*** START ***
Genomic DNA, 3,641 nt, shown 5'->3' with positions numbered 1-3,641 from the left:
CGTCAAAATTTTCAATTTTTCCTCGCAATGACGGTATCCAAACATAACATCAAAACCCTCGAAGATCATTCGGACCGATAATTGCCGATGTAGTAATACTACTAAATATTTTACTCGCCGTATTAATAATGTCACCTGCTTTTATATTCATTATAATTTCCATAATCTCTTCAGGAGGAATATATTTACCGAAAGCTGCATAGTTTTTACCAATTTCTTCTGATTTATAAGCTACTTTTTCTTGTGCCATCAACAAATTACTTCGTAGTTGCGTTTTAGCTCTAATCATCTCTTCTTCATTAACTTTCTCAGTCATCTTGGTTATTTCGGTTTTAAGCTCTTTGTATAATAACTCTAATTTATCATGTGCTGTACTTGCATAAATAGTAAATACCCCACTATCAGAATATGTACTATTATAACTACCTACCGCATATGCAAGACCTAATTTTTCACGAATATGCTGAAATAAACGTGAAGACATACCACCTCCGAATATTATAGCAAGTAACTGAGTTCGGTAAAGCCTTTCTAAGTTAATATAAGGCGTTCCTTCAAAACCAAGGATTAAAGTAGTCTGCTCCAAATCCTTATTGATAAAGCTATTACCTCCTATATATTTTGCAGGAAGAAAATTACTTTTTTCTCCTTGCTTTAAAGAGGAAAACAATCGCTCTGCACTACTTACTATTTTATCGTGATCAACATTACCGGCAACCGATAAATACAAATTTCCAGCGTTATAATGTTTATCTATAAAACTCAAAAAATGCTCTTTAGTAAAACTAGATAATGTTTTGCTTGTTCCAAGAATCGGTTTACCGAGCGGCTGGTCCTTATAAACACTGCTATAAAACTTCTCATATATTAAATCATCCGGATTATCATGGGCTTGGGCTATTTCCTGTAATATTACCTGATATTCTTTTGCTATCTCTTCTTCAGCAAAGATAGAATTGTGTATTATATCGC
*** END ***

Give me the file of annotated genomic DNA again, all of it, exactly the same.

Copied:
Genomic DNA, 3,641 nt, shown 5'->3' with positions numbered 1-3,641 from the left:
CGTCAAAATTTTCAATTTTTCCTCGCAATGACGGTATCCAAACATAACATCAAAACCCTCGAAGATCATTCGGACCGATAATTGCCGATGTAGTAATACTACTAAATATTTTACTCGCCGTATTAATAATGTCACCTGCTTTTATATTCATTATAATTTCCATAATCTCTTCAGGAGGAATATATTTACCGAAAGCTGCATAGTTTTTACCAATTTCTTCTGATTTATAAGCTACTTTTTCTTGTGCCATCAACAAATTACTTCGTAGTTGCGTTTTAGCTCTAATCATCTCTTCTTCATTAACTTTCTCAGTCATCTTGGTTATTTCGGTTTTAAGCTCTTTGTATAATAACTCTAATTTATCATGTGCTGTACTTGCATAAATAGTAAATACCCCACTATCAGAATATGTACTATTATAACTACCTACCGCATATGCAAGACCTAATTTTTCACGAATATGCTGAAATAAACGTGAAGACATACCACCTCCGAATATTATAGCAAGTAACTGAGTTCGGTAAAGCCTTTCTAAGTTAATATAAGGCGTTCCTTCAAAACCAAGGATTAAAGTAGTCTGCTCCAAATCCTTATTGATAAAGCTATTACCTCCTATATATTTTGCAGGAAGAAAATTACTTTTTTCTCCTTGCTTTAAAGAGGAAAACAATCGCTCTGCACTACTTACTATTTTATCGTGATCAACATTACCGGCAACCGATAAATACAAATTTCCAGCGTTATAATGTTTATCTATAAAACTCAAAAAATGCTCTTTAGTAAAACTAGATAATGTTTTGCTTGTTCCAAGAATCGGTTTACCGAGCGGCTGGTCCTTATAAACACTGCTATAAAACTTCTCATATATTAAATCATCCGGATTATCATGGGCTTGGGCTATTTCCTGTAATATTACCTGATATTCTTTTGCTATCTCTTCTTCAGCAAAGATAGAATTGTGTATTATATCGC